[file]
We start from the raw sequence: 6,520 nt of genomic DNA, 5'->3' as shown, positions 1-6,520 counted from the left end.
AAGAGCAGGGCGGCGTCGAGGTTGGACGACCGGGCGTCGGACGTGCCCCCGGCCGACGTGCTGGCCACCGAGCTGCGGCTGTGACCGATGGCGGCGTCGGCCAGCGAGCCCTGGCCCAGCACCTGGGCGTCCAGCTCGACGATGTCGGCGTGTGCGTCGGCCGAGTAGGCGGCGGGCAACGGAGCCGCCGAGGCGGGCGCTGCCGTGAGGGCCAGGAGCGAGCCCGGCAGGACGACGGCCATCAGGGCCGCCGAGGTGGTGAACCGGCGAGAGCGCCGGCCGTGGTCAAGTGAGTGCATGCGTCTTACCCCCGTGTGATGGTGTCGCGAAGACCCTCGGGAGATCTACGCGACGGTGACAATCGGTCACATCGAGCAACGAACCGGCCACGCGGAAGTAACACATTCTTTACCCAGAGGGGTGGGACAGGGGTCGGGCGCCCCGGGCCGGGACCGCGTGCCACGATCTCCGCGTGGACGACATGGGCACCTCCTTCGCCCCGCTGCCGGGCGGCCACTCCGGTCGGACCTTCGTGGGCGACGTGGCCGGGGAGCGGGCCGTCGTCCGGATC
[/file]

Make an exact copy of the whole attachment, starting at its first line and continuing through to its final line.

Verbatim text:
We start from the raw sequence: 6,520 nt of genomic DNA, 5'->3' as shown, positions 1-6,520 counted from the left end.
AAGAGCAGGGCGGCGTCGAGGTTGGACGACCGGGCGTCGGACGTGCCCCCGGCCGACGTGCTGGCCACCGAGCTGCGGCTGTGACCGATGGCGGCGTCGGCCAGCGAGCCCTGGCCCAGCACCTGGGCGTCCAGCTCGACGATGTCGGCGTGTGCGTCGGCCGAGTAGGCGGCGGGCAACGGAGCCGCCGAGGCGGGCGCTGCCGTGAGGGCCAGGAGCGAGCCCGGCAGGACGACGGCCATCAGGGCCGCCGAGGTGGTGAACCGGCGAGAGCGCCGGCCGTGGTCAAGTGAGTGCATGCGTCTTACCCCCGTGTGATGGTGTCGCGAAGACCCTCGGGAGATCTACGCGACGGTGACAATCGGTCACATCGAGCAACGAACCGGCCACGCGGAAGTAACACATTCTTTACCCAGAGGGGTGGGACAGGGGTCGGGCGCCCCGGGCCGGGACCGCGTGCCACGATCTCCGCGTGGACGACATGGGCACCTCCTTCGCCCCGCTGCCGGGCGGCCACTCCGGTCGGACCTTCGTGGGCGACGTGGCCGGGGAGCGGGCCGTCGTCCGGATC